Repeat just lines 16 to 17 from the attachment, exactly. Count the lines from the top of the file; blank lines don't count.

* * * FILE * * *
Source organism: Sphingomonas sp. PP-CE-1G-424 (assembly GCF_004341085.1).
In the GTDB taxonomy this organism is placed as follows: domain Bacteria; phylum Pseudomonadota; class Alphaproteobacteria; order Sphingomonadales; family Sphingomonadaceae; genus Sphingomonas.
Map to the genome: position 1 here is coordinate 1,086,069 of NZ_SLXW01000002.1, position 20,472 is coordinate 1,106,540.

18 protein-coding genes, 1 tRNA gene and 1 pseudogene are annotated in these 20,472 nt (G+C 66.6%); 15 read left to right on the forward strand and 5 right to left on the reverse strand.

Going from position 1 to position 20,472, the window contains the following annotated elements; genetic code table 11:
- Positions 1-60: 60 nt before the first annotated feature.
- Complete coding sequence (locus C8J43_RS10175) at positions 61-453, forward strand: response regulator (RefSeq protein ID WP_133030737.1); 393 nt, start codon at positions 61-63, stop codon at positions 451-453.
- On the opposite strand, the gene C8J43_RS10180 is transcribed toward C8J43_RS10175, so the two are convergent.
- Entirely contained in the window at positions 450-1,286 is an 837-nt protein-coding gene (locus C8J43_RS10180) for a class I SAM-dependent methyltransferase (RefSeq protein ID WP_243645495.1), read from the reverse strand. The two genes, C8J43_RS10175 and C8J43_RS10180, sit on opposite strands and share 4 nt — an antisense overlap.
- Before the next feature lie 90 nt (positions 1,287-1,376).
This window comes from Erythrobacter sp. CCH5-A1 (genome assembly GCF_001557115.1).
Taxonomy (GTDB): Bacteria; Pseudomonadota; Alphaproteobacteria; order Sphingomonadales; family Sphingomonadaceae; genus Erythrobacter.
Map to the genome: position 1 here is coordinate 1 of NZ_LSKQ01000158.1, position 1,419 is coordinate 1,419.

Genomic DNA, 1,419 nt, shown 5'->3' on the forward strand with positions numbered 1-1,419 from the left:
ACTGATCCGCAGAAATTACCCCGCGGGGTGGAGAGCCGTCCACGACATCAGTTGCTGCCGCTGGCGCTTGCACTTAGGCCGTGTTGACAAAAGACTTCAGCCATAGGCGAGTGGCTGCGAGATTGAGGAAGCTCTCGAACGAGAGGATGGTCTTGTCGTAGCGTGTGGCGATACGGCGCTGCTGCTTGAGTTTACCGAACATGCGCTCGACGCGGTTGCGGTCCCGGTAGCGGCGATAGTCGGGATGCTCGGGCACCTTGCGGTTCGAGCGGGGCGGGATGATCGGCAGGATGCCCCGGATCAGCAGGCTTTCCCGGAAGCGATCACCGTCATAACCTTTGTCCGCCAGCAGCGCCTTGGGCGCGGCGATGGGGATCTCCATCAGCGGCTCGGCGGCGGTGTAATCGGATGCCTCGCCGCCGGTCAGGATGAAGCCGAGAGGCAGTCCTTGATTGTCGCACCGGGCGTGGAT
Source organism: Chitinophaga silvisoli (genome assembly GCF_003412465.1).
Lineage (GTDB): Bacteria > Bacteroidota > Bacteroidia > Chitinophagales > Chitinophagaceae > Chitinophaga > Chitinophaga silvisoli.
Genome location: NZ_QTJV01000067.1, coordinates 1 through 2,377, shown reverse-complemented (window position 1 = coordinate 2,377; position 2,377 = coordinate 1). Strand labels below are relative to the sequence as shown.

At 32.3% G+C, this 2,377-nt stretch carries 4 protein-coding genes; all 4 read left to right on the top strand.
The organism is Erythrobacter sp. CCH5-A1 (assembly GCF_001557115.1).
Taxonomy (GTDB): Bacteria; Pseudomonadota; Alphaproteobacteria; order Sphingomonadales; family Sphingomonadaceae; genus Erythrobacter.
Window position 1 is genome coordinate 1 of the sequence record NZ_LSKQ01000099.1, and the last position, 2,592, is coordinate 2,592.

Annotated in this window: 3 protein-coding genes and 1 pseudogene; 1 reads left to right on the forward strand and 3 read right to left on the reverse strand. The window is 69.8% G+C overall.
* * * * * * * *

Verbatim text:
Source organism: Chitinophaga silvisoli (genome assembly GCF_003412465.1).
Lineage (GTDB): Bacteria > Bacteroidota > Bacteroidia > Chitinophagales > Chitinophagaceae > Chitinophaga > Chitinophaga silvisoli.